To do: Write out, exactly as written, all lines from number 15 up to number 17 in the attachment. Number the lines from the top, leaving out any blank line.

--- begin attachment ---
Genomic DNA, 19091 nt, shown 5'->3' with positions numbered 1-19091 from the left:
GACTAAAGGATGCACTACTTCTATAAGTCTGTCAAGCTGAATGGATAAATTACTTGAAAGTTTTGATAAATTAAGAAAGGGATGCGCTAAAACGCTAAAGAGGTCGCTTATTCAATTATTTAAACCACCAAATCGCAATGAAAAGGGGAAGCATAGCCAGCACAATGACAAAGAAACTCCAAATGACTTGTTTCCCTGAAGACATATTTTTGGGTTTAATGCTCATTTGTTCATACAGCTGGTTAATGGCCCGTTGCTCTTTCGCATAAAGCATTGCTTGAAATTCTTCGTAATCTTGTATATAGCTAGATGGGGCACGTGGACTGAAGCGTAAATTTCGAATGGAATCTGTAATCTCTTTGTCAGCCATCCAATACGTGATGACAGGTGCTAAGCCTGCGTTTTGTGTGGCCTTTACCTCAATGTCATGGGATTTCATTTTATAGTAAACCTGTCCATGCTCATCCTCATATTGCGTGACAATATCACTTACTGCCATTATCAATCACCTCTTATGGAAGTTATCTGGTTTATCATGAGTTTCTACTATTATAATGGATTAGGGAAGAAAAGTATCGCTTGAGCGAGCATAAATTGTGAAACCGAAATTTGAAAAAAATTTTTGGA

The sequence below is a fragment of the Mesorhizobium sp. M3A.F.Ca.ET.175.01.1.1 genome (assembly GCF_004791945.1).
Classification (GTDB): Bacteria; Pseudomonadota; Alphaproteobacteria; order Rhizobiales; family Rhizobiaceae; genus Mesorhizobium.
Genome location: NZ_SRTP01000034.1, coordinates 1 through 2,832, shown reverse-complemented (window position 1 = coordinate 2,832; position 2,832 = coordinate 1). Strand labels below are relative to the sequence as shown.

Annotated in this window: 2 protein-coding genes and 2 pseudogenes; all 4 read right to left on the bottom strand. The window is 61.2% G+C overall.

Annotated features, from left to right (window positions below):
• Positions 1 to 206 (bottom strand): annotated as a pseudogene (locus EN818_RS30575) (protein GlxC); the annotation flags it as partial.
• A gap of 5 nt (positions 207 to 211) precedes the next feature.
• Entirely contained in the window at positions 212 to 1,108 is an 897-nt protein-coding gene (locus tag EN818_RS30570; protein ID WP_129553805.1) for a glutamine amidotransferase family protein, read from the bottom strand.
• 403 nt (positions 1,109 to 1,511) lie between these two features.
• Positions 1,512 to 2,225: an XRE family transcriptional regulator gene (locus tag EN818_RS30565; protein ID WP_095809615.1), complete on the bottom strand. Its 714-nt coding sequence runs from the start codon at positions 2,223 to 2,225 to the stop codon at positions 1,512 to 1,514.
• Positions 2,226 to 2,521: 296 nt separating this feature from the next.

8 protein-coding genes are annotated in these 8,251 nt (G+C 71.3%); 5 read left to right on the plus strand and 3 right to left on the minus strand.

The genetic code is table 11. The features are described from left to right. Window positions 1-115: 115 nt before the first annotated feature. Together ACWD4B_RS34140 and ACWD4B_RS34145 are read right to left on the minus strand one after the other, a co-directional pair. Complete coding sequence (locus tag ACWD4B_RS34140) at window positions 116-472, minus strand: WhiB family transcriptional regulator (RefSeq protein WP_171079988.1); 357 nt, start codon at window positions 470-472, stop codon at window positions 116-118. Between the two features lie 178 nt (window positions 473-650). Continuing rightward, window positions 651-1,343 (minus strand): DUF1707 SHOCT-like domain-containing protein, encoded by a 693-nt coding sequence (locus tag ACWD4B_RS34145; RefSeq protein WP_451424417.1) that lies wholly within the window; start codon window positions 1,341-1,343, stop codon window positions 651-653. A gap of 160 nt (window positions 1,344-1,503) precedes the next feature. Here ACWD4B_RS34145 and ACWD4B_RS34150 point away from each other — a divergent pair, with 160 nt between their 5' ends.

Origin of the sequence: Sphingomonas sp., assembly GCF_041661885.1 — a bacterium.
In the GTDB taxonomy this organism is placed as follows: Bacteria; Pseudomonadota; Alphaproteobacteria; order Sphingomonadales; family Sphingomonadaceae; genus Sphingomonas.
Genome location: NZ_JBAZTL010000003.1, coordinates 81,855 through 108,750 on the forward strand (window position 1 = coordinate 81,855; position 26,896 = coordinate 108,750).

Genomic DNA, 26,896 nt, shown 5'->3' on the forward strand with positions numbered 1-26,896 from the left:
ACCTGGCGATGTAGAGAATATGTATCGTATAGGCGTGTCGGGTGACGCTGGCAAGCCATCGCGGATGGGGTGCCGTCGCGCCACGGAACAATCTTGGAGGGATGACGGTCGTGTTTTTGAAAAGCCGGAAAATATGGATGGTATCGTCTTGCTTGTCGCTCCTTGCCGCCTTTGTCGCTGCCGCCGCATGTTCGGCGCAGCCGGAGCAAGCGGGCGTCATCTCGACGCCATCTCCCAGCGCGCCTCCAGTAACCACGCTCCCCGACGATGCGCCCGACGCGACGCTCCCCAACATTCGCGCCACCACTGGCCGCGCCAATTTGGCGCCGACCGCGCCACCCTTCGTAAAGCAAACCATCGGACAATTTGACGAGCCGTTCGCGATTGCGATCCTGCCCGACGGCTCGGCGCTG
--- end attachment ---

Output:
The genetic code is table 11. The features are described from left to right. Window positions 1-115: 115 nt before the first annotated feature. Together ACWD4B_RS34140 and ACWD4B_RS34145 are read right to left on the minus strand one after the other, a co-directional pair. Complete coding sequence (locus tag ACWD4B_RS34140) at window positions 116-472, minus strand: WhiB family transcriptional regulator (RefSeq protein WP_171079988.1); 357 nt, start codon at window positions 470-472, stop codon at window positions 116-118. Between the two features lie 178 nt (window positions 473-650). Continuing rightward, window positions 651-1,343 (minus strand): DUF1707 SHOCT-like domain-containing protein, encoded by a 693-nt coding sequence (locus tag ACWD4B_RS34145; RefSeq protein WP_451424417.1) that lies wholly within the window; start codon window positions 1,341-1,343, stop codon window positions 651-653. A gap of 160 nt (window positions 1,344-1,503) precedes the next feature. Here ACWD4B_RS34145 and ACWD4B_RS34150 point away from each other — a divergent pair, with 160 nt between their 5' ends.

Origin of the sequence: Sphingomonas sp., assembly GCF_041661885.1 — a bacterium.
In the GTDB taxonomy this organism is placed as follows: Bacteria; Pseudomonadota; Alphaproteobacteria; order Sphingomonadales; family Sphingomonadaceae; genus Sphingomonas.